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Partnering to Ensure Sustainable Healthcare for All by 2030

 

 

We stand at a fairly critical juncture in the world today. In recent years we have reached incredible milestones: millions of people have been lifted out of extreme poverty in recent decades and 90% have access to a school education. But in healthcare we have a long way to go.

A radical transformation of health systems is needed to realize the goal of equitable access. Despite good strides being made in reducing common killers associated with child and maternal mortality, a lot still needs to be done. Still more than 800 women die daily from preventable causes related to pregnancy and childbirth, 99% of them occurring in developing countries: more than 50% of these in sub-Saharan Africa and almost one third occur in South Asia.

 

Of the 5.9 million children under the age of five who died in 2015 – more than 20,000 per day - almost 3 million of them were newborns.

 

Those are unacceptable numbers and there are many reasons for this. In emerging economies many primary health facilities lack basic infrastructure, such as adequate buildings and a reliable supply of clean water and electricity. There is a lack of qualified and motivated healthcare workers, and the different levels of care are not properly connected.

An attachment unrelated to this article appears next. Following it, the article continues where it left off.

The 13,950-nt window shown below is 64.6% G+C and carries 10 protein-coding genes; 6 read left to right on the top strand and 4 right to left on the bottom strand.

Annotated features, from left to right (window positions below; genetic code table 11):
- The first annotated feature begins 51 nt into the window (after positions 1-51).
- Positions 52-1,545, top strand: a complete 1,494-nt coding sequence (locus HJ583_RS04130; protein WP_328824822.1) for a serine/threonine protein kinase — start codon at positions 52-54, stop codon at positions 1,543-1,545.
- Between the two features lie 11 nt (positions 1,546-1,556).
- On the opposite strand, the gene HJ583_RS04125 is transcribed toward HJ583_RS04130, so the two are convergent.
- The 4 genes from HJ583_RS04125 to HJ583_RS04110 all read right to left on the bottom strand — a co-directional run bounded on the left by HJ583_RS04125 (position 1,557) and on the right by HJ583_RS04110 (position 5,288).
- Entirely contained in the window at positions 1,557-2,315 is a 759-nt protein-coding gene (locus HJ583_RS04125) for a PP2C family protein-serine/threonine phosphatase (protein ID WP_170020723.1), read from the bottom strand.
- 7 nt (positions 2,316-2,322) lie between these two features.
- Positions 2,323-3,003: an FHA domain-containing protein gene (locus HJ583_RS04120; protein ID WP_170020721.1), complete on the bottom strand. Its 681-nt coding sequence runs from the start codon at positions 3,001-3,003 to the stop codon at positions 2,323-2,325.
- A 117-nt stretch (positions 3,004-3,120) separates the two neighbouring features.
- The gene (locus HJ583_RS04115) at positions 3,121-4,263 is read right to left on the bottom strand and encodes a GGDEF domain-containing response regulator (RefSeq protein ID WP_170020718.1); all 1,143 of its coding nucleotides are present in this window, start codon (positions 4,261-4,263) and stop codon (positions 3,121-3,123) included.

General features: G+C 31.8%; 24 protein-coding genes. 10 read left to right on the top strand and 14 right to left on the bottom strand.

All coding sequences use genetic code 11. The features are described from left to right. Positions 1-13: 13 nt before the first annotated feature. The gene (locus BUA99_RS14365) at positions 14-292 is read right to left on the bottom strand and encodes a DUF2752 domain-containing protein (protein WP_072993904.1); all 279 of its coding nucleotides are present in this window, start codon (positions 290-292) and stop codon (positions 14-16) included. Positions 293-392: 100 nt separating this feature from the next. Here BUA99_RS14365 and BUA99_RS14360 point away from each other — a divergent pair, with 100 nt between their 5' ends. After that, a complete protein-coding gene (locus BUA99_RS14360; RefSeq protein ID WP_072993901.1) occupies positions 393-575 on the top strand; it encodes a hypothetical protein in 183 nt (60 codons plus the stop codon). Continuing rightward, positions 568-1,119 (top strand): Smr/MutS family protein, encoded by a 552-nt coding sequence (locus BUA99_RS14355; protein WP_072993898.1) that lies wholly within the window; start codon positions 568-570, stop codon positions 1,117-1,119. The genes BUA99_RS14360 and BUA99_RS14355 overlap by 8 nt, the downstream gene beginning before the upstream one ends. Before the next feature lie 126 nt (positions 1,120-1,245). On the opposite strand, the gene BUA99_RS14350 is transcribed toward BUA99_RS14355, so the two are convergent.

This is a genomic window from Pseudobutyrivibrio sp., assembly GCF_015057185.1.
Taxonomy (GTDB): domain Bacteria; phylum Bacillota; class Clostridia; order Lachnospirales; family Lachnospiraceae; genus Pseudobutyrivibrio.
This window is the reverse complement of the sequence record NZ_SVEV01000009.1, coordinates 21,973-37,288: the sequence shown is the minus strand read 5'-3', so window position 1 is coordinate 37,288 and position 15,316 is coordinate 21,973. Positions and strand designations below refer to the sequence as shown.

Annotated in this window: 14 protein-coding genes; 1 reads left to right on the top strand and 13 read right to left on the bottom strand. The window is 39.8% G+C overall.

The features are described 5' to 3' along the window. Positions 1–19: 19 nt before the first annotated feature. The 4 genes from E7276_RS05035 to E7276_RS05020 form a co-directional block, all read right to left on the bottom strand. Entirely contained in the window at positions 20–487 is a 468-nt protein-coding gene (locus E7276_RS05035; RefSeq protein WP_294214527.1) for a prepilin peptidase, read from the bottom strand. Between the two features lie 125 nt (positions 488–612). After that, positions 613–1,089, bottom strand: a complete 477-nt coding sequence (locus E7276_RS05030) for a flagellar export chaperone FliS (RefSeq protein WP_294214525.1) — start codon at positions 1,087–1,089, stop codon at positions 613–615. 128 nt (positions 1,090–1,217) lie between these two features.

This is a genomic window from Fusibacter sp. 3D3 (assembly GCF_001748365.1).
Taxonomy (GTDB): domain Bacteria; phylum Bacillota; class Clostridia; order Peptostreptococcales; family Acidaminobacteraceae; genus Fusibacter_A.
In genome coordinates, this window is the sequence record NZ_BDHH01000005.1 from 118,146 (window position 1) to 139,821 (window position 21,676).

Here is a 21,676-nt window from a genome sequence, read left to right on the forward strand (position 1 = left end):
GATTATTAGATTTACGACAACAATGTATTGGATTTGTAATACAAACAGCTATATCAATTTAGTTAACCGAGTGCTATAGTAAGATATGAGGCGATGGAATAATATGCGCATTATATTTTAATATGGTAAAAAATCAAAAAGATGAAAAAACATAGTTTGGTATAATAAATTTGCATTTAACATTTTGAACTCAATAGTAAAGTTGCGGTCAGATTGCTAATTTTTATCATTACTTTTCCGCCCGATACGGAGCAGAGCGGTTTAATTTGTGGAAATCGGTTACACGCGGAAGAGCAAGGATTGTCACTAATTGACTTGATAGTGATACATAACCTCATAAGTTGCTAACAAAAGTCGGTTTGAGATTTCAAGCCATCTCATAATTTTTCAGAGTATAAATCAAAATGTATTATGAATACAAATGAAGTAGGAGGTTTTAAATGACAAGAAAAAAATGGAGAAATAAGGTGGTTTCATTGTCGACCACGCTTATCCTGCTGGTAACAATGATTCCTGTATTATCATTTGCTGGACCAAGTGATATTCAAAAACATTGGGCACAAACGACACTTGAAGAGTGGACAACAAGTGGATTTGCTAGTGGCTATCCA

Primary health facilities are hardly making use of medical technology, data isn’t being shared and governments are struggling to financially sustain their public healthcare system. Healthcare expenses can throw entire families into a vicious circle of poverty.

 

Overcoming healthcare challenges

The mechanism in place to address these problems, Sustainable Development Goal 3, which aims for ‘Good Health and Well-being’, is part of an agenda to ensure that "no one is left behind." This goal is the Northern star towards the betterment of millions of lives around the world: a clear compass and a shared agenda which looks at people-focused needs.

 

Strengthening healthcare must start with primary healthcare for people in individual communities. Creating new ways of delivering care where it’s needed will build stronger and more resilient communities and make healthcare much more accessible and affordable to people at the right point in time. It also reduces the burden on emergency and acute care – which is a persistent challenge in all health systems.

 

As a company with a long track record of innovating to improve peoples’ lives we believe development challenges can be overcome through working together in partnerships. We believe there are three critical ingredients to ensure the implementation of SDG 3:
 

  • Delivering innovative digital health technologies and services appropriate for low resource settings;
  • Partnerships, which are instrumental to the implementation of the new sustainable development agenda, to achieve scale and improve efficiency;
  • Putting in place new financing mechanisms and business models based on shared-values.

Locally driven action